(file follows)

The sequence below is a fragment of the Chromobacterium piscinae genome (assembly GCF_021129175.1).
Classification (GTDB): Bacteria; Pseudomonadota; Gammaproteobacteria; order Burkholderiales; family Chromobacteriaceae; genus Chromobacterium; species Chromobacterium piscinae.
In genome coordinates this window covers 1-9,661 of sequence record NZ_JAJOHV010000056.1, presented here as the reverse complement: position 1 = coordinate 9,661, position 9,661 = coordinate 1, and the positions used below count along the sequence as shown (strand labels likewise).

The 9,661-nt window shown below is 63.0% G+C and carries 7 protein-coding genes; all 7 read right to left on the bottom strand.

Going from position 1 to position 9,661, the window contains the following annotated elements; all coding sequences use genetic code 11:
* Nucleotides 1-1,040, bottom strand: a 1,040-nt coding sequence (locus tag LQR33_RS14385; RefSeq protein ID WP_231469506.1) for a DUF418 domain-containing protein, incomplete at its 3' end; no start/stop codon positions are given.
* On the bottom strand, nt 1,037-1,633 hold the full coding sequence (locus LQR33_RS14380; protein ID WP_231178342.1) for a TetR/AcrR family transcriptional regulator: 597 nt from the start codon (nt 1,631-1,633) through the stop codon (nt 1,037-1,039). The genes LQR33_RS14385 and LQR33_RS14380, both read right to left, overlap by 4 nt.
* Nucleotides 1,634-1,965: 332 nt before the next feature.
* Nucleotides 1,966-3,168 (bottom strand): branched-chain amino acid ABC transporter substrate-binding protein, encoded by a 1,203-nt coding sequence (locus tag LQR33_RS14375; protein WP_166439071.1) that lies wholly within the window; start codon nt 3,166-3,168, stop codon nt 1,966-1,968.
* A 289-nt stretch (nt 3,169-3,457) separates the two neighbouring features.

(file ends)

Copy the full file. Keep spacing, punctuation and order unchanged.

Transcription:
The sequence below is a fragment of the Chromobacterium piscinae genome (assembly GCF_021129175.1).
Classification (GTDB): Bacteria; Pseudomonadota; Gammaproteobacteria; order Burkholderiales; family Chromobacteriaceae; genus Chromobacterium; species Chromobacterium piscinae.
In genome coordinates this window covers 1-9,661 of sequence record NZ_JAJOHV010000056.1, presented here as the reverse complement: position 1 = coordinate 9,661, position 9,661 = coordinate 1, and the positions used below count along the sequence as shown (strand labels likewise).

The 9,661-nt window shown below is 63.0% G+C and carries 7 protein-coding genes; all 7 read right to left on the bottom strand.

Going from position 1 to position 9,661, the window contains the following annotated elements; all coding sequences use genetic code 11:
* Nucleotides 1-1,040, bottom strand: a 1,040-nt coding sequence (locus tag LQR33_RS14385; RefSeq protein ID WP_231469506.1) for a DUF418 domain-containing protein, incomplete at its 3' end; no start/stop codon positions are given.
* On the bottom strand, nt 1,037-1,633 hold the full coding sequence (locus LQR33_RS14380; protein ID WP_231178342.1) for a TetR/AcrR family transcriptional regulator: 597 nt from the start codon (nt 1,631-1,633) through the stop codon (nt 1,037-1,039). The genes LQR33_RS14385 and LQR33_RS14380, both read right to left, overlap by 4 nt.
* Nucleotides 1,634-1,965: 332 nt before the next feature.
* Nucleotides 1,966-3,168 (bottom strand): branched-chain amino acid ABC transporter substrate-binding protein, encoded by a 1,203-nt coding sequence (locus tag LQR33_RS14375; protein WP_166439071.1) that lies wholly within the window; start codon nt 3,166-3,168, stop codon nt 1,966-1,968.
* A 289-nt stretch (nt 3,169-3,457) separates the two neighbouring features.